David Starobinski (Boston University)
Wednesday, 7.3.2018, 11:30
We unveil the existence of a vulnerability in Wi-Fi (802.11) networks, which allows an adversary to remotely launch a Denial-of- Service (DoS) attack that propagates both in time and space. This vulnerability stems from a coupling effect induced by hidden nodes. Cascading DoS attacks can congest an entire network and do not require the adversary to violate any protocol. We demonstrate the feasibility of such attacks through experiments with real Wi-Fi cards and extensive ns-3 simulations. To gain insight into the root-causes of the attack, we model the network as a dynamical system and analyze its limiting behavior and stability. The model accurately predicts that a phase transition (and hence a cascading attack) is possible when the retry limit parameter of Wi-Fi is greater or equal to 7. Last, we propose a counter-measure based on the idea of optimizing the duration of packet transmissions. Specifically, we show how to optimally set the packet duration so that, on the one hand, cascading DoS attacks are avoided and, on the other hand, throughput is maximized.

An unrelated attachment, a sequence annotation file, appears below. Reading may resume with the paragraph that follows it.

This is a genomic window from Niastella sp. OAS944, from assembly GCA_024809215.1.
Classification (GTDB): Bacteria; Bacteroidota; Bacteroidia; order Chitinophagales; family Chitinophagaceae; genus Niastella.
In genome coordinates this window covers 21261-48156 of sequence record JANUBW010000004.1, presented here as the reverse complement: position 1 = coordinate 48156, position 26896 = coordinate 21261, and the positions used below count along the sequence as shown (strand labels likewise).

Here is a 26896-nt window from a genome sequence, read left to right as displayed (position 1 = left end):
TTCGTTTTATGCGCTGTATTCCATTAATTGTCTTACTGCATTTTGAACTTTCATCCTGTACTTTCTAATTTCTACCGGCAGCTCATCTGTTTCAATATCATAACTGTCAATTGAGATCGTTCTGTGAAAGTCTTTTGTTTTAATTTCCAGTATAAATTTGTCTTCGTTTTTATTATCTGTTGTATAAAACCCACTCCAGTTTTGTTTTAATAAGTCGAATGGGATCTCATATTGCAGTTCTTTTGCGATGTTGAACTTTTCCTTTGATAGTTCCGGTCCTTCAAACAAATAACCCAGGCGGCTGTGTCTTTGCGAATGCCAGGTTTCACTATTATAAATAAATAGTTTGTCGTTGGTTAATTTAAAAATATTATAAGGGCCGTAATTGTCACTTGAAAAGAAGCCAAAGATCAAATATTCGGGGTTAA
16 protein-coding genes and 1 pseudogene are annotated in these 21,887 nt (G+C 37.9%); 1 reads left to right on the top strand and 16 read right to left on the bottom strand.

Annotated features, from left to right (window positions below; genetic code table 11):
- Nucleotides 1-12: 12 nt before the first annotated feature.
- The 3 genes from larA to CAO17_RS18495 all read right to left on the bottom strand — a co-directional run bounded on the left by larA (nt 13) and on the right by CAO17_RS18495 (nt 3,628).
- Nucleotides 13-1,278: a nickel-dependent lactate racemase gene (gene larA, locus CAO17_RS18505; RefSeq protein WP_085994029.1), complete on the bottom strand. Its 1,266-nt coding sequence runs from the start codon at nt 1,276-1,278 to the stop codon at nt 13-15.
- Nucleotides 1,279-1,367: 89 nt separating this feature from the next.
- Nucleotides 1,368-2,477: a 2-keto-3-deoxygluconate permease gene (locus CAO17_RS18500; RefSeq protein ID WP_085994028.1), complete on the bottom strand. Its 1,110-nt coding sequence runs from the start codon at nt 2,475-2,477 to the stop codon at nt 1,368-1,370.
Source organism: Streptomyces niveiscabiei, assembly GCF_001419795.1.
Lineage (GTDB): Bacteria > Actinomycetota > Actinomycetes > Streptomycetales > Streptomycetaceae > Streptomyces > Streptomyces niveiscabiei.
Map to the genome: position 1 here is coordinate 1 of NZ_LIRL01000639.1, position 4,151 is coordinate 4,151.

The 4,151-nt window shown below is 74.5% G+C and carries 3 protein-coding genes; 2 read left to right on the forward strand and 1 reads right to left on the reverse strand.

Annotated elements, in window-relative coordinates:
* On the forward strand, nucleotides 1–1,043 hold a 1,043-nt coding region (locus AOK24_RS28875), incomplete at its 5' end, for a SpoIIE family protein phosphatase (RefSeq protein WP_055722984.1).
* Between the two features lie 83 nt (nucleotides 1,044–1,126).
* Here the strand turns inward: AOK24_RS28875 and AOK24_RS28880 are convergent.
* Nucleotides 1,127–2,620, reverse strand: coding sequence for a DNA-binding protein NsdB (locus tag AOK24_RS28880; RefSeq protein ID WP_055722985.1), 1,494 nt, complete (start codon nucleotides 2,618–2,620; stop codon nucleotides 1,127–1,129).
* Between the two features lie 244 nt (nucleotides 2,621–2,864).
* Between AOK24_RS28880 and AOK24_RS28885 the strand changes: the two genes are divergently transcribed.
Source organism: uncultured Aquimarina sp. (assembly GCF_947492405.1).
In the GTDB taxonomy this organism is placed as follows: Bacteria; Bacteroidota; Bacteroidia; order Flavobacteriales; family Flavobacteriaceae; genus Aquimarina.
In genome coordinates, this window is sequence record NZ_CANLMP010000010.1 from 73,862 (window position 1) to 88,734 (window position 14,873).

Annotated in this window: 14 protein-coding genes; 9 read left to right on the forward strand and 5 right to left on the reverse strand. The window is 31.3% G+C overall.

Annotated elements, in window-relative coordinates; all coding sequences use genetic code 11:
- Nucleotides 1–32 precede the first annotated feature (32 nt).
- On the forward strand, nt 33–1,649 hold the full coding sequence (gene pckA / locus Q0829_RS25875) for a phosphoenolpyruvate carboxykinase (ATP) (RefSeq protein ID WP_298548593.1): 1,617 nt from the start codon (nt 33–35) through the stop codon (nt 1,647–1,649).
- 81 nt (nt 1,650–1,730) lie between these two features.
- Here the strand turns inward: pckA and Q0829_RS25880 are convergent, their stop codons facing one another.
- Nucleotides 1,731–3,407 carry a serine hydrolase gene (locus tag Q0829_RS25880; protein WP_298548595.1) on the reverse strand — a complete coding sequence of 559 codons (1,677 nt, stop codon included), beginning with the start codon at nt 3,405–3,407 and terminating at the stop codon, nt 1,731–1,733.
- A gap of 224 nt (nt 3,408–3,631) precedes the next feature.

Joint Work with Liangxiao Xin (Boston University) and Guevara Noubir (Northeastern University).
David Starobinski is a Professor of Electrical and Computer Engineering, Systems Engineering, and Computer Science (by affiliation) at Boston University. He received his Ph.D. in Electrical Engineering from the Technion-Israel Institute of Technology, in 1999. In 1999-2000, he was a post-doctoral researcher in the EECS department at UC Berkeley. In 2007-2008, he was an invited Professor at EPFL (Switzerland).
Dr. Starobinski received a CAREER award from the U.S. National Science Foundation (2002), an Early Career Principal Investigator (ECPI) award from the U.S. Department of Energy (2004), the 2010 BU ECE Faculty Teaching Award, and best paper awards at the WiOpt 2010 and IEEE CNS 2016 conferences. He is currently an Associate Editor of the IEEE Transactions on Information Forensics and Security and a Faculty Fellow at the U.S. DoT Volpe National Transportation Systems Center. His research interests are in wireless networking, network economics, and cybersecurity.